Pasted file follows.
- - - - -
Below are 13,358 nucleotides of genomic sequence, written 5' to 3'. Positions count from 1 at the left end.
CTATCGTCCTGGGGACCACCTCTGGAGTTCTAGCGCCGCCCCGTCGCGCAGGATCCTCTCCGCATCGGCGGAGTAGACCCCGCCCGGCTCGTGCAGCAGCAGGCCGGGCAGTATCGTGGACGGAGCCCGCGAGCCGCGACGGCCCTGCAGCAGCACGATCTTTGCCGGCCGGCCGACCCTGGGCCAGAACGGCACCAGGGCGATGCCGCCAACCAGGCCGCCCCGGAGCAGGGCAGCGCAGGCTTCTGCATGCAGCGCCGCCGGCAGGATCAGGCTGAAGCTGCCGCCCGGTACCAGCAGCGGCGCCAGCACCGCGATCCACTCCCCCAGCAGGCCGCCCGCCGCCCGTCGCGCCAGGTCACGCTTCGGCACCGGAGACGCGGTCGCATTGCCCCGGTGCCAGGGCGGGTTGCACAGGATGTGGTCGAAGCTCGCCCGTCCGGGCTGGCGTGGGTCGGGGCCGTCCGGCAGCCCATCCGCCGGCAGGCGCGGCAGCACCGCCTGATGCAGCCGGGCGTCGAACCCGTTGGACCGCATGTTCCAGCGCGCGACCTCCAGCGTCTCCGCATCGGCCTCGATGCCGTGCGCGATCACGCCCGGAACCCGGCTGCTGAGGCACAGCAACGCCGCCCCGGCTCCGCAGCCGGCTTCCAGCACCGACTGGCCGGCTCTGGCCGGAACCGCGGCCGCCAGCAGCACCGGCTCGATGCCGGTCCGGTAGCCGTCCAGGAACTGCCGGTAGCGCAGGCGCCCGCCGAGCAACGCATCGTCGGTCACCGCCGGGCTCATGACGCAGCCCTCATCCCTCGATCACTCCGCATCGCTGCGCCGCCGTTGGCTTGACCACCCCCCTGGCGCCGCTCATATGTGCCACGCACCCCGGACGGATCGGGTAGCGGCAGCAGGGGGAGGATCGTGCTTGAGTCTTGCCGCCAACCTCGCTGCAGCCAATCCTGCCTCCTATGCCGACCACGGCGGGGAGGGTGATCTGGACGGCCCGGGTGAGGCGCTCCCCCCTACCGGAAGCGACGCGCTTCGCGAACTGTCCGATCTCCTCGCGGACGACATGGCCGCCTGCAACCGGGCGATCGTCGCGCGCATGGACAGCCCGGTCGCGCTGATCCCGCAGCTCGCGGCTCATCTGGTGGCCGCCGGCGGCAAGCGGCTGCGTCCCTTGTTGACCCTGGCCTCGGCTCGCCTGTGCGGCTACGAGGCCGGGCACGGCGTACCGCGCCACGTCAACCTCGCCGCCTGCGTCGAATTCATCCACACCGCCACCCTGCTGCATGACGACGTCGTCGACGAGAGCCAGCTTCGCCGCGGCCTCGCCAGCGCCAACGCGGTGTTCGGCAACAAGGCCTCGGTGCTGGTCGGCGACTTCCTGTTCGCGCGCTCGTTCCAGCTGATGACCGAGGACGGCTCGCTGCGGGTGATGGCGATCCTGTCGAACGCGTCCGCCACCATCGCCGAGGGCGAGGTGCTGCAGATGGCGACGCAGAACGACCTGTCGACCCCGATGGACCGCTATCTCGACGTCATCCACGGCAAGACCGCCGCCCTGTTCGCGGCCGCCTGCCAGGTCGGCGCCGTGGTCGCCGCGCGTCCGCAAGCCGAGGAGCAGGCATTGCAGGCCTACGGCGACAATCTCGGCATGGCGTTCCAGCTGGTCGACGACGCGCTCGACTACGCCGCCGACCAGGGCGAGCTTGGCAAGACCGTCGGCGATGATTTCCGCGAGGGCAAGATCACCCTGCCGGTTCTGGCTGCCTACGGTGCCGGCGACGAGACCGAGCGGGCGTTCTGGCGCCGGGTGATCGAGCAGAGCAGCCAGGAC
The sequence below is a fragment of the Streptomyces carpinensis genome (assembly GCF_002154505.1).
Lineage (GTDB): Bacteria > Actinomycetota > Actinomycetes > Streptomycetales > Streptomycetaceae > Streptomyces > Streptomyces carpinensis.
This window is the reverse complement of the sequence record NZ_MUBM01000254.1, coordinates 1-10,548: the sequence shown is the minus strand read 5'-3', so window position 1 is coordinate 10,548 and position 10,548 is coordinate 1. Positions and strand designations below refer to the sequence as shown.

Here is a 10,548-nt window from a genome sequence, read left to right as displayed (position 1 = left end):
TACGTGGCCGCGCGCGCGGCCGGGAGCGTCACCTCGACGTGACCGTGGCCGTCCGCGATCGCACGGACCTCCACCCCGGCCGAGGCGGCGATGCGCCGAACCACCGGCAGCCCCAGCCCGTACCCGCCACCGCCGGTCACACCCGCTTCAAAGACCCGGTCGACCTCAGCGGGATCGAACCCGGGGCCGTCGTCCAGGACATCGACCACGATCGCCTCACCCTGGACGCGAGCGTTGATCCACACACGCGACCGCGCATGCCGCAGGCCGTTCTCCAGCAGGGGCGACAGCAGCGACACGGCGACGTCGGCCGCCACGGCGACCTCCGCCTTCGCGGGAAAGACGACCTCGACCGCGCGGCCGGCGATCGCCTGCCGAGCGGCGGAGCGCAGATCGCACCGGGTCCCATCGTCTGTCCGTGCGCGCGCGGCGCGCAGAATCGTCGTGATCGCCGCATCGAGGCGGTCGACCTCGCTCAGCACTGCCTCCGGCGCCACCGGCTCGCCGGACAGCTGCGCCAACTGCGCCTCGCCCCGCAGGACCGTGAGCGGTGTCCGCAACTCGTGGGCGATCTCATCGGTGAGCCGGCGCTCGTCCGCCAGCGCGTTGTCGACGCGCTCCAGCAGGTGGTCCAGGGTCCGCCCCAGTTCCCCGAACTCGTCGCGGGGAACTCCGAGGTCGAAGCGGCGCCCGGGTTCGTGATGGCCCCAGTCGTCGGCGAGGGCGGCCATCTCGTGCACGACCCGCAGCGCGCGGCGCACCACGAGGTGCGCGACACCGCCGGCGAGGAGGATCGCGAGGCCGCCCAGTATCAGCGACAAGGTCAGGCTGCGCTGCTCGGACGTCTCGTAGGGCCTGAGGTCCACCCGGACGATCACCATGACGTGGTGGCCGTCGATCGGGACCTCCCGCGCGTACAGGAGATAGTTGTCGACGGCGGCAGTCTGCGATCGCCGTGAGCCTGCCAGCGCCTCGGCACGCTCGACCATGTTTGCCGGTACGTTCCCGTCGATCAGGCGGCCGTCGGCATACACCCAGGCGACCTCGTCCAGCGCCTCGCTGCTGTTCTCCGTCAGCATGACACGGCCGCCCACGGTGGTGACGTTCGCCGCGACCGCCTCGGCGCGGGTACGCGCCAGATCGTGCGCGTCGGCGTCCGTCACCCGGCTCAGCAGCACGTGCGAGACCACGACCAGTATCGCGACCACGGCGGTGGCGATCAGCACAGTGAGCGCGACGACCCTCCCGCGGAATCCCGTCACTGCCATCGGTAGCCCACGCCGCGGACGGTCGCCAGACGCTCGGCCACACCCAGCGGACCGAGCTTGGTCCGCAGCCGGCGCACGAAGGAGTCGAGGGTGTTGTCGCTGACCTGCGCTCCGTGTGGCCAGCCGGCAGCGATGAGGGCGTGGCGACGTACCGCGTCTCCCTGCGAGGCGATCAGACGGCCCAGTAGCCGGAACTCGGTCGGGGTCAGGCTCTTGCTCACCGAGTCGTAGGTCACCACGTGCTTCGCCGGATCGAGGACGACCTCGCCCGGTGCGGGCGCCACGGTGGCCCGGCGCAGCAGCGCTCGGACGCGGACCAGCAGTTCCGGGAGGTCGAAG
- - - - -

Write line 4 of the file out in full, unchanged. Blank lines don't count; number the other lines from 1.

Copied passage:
Lineage (GTDB): Bacteria > Actinomycetota > Actinomycetes > Streptomycetales > Streptomycetaceae > Streptomyces > Streptomyces carpinensis.